Is there a chance for the many geostationary satellites to enter into the moon’s shadow?

If so, how frequently do such eclipses happen and how long do they typically last?

Are such eclipses pre-calculated and the satellite is programmed to handle such events (e.g. sudden drop in temperature associated with eclipse, etc)?


1 Answer 1


You can get an approximate answer by looking at how often a solar eclipse crosses the equator. This map for the years 2021 through 2040 implies that satellites around 30 W longitude will experience a deep partial eclipse 5 times during that time period. (2023, 2033, 2028, 2034, 2038). The maximum duration of a total solar eclipse on Earth is just over 7 minutes long, so the duration at geostationary orbit (slightly closer to the Moon) is only slightly longer. Of course, a solar eclipse causes by the Moon only affects the few satellites in the path.

Eclipse paths 2021-2040 From NASA Solar Eclipse Page

A bigger problem are the eclipses that occur each year when all of the geostationary satellites pass through the Earth's shadow. These occur for a few weeks around the March and September equinoxes. At the date of maximum eclipse, the duration is 72 minutes. See Intelsat Eclipse Season.

I would hope that satellite needs no special programming to handle these Earth eclipses. The satellite either gets power directly from the solar cells or battery. It should not need to know that an eclipse will occur and therefore do something different. Therefore, the infrequent lunar eclipses should not require anything special.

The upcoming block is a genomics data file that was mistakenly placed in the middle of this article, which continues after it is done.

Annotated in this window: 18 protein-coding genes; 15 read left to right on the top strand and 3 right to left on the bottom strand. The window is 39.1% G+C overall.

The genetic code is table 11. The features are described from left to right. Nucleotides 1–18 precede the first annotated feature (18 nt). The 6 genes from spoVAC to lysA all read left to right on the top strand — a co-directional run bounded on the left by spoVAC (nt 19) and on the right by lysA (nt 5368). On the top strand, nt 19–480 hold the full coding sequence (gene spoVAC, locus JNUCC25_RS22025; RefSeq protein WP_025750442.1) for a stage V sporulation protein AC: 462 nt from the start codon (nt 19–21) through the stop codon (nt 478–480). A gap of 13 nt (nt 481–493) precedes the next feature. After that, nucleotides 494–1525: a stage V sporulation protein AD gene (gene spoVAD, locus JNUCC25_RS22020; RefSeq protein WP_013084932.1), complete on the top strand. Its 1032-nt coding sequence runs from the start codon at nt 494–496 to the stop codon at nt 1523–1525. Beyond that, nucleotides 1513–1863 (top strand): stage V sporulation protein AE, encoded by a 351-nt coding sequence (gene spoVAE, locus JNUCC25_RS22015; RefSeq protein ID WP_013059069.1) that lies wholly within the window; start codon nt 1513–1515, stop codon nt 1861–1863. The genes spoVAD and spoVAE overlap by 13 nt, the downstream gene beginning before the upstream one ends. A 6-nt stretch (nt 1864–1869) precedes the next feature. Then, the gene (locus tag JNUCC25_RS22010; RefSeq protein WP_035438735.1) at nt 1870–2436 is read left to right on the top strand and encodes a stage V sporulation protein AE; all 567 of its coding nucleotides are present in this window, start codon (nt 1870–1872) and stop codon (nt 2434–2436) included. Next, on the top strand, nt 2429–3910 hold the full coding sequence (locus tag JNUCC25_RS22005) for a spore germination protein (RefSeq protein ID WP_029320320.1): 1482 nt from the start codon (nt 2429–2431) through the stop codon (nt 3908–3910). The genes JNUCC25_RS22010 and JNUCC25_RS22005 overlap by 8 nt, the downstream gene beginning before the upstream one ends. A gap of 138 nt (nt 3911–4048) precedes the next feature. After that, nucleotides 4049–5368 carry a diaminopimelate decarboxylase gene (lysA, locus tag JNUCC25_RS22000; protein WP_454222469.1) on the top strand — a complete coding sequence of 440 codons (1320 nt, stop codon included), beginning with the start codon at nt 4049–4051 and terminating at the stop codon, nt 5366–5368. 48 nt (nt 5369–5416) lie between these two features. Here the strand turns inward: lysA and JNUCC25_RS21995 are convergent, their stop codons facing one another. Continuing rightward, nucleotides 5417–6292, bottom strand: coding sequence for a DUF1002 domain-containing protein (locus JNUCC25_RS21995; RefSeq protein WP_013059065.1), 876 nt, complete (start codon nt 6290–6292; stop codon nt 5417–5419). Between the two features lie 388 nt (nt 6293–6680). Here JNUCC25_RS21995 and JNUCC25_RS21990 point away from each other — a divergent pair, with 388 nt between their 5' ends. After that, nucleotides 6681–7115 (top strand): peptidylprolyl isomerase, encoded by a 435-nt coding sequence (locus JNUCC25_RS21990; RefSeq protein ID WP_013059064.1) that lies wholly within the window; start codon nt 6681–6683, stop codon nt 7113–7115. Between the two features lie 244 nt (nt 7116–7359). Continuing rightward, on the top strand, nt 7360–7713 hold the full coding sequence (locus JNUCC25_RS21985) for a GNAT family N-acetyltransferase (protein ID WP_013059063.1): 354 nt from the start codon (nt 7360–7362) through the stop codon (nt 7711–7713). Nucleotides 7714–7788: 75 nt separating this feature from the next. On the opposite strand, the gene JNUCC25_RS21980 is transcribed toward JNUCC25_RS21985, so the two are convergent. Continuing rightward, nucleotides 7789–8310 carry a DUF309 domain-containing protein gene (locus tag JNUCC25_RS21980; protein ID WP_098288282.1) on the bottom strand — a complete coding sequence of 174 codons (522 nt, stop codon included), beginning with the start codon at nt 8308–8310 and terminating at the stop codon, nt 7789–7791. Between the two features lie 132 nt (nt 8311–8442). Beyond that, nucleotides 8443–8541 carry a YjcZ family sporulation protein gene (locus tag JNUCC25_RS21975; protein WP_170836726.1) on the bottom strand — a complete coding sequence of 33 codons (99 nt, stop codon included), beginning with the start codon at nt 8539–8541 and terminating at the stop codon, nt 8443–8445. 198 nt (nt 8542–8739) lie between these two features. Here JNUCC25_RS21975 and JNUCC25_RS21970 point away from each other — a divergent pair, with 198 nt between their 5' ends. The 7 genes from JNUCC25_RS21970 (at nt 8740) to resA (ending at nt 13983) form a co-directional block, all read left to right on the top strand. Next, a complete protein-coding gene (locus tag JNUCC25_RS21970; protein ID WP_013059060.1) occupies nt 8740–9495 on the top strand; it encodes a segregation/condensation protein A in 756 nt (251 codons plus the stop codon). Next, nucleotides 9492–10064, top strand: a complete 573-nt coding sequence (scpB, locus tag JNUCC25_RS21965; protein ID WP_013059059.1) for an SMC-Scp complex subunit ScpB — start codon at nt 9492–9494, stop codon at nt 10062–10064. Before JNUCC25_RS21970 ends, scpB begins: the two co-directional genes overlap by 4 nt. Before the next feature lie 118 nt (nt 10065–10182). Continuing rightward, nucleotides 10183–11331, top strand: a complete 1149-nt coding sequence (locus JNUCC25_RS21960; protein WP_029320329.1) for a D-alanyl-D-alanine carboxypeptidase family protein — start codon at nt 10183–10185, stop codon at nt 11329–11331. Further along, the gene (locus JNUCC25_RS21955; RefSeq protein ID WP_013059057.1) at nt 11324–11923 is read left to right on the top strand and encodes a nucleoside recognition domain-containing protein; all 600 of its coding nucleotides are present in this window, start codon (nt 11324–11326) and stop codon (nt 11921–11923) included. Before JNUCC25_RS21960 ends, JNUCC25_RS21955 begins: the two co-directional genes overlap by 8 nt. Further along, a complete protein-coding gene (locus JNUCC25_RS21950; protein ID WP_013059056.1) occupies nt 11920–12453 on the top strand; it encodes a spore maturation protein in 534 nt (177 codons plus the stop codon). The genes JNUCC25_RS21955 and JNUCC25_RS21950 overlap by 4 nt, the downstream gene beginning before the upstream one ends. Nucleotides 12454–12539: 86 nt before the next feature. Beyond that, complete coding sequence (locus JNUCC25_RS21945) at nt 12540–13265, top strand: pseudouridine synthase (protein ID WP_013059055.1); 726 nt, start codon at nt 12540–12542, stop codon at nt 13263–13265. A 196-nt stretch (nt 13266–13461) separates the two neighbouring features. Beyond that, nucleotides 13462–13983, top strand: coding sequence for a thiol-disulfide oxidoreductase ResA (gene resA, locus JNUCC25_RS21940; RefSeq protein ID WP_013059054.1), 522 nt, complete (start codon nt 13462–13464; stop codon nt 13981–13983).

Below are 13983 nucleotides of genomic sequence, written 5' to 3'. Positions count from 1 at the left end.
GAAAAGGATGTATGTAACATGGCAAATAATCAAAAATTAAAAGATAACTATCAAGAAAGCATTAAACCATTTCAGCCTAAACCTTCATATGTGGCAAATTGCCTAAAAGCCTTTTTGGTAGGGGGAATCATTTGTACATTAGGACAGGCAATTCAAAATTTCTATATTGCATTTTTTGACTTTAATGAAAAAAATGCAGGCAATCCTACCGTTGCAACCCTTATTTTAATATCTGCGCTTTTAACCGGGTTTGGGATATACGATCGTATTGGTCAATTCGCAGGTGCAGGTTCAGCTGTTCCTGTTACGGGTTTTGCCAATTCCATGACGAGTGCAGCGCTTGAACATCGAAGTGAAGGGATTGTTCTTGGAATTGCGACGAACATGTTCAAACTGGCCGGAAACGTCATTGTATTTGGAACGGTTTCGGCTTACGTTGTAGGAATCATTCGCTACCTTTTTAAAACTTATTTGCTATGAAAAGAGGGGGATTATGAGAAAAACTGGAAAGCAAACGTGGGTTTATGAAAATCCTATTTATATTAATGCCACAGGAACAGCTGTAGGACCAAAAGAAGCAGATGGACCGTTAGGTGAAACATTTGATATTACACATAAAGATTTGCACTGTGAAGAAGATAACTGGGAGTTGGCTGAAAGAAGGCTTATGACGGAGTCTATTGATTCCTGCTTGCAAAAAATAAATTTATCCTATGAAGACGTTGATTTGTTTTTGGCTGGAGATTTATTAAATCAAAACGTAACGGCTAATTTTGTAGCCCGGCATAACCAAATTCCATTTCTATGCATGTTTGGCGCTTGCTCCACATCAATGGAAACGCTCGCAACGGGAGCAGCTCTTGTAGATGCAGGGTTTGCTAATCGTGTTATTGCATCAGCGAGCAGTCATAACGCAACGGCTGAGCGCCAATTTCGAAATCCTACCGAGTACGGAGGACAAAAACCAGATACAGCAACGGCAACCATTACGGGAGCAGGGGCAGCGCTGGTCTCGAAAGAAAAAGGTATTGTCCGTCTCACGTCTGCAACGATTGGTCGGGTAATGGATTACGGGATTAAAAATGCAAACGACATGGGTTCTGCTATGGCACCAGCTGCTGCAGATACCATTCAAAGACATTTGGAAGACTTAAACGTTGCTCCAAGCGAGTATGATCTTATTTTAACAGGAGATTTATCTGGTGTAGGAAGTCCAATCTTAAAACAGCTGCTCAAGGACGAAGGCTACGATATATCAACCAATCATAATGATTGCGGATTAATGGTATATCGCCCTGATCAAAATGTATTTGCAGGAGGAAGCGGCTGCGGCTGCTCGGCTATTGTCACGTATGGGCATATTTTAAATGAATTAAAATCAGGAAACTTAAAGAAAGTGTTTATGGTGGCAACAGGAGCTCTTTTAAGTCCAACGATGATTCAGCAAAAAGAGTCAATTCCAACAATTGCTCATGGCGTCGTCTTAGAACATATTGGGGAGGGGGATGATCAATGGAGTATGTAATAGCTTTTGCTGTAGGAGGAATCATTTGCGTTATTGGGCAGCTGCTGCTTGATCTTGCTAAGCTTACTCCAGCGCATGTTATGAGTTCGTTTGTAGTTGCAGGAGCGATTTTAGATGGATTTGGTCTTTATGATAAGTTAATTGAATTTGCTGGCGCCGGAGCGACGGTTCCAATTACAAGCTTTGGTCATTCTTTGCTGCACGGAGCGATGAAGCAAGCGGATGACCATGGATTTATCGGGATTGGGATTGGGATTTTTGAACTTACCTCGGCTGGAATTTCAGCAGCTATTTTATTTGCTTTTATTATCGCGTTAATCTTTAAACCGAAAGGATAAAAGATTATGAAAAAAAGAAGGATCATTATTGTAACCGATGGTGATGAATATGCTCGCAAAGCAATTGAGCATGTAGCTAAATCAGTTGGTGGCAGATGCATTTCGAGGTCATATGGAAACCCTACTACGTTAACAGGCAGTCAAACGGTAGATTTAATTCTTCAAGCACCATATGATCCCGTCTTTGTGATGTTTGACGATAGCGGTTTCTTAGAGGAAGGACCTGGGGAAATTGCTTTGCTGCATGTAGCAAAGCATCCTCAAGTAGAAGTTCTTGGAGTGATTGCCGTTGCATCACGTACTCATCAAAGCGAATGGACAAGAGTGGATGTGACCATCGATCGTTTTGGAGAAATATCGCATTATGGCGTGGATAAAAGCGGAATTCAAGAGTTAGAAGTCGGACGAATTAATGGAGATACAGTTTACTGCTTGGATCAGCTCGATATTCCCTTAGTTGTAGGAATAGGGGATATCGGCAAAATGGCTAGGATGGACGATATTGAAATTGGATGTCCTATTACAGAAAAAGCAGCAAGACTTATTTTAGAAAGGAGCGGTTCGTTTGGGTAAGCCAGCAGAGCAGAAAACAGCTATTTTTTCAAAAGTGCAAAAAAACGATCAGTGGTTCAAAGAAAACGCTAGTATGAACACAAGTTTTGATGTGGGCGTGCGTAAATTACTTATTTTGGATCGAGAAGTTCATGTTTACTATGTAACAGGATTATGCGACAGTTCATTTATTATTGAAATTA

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    $\begingroup$ This is a good answer but I would like to add that geostationary satellites absolutely do have special behaviours to deal with earth eclipses and lunar eclipses. They are highly optimised to operate in 100% sunlight and require certain actions to prepare for entry and exit from eclipse. For example solar panels generate more power when colder, since they get very cold during eclipse they cannot left connected during the exit from eclipse because the power surge is too great. Their temperature is allowed to return to normal before they're re-connected. $\endgroup$ Aug 21, 2020 at 10:32
  • $\begingroup$ Thanks @PeteBlackerThe3rd. That is interesting. Are those provisions based on some date and time so that the satellite knows it is going through an eclipse, or it is just based on reacting to what is happening? In other words, if the satellite goes through a solar eclipse caused by the Moon, does it respond automatically because it is programmed in general to handle solar eclipses (caused by the Earth), or would the satellite need to know that it is experiencing something different? Either you or I can edit the article based on your suggestion. $\endgroup$
    – JohnHoltz
    Aug 21, 2020 at 16:43
  • $\begingroup$ Satellite ground controllers will have predicted exactly when eclipses caused by the earth or moon will occur. The required commands to deal with these eclipses will be uploaded some time in advance. These satellites are worth a great deal and are closely controlled by their operators. Maybe one day they'll be more autonomous and able to predict their own eclipses, but as far as I know we're not there yet. $\endgroup$ Aug 22, 2020 at 9:23

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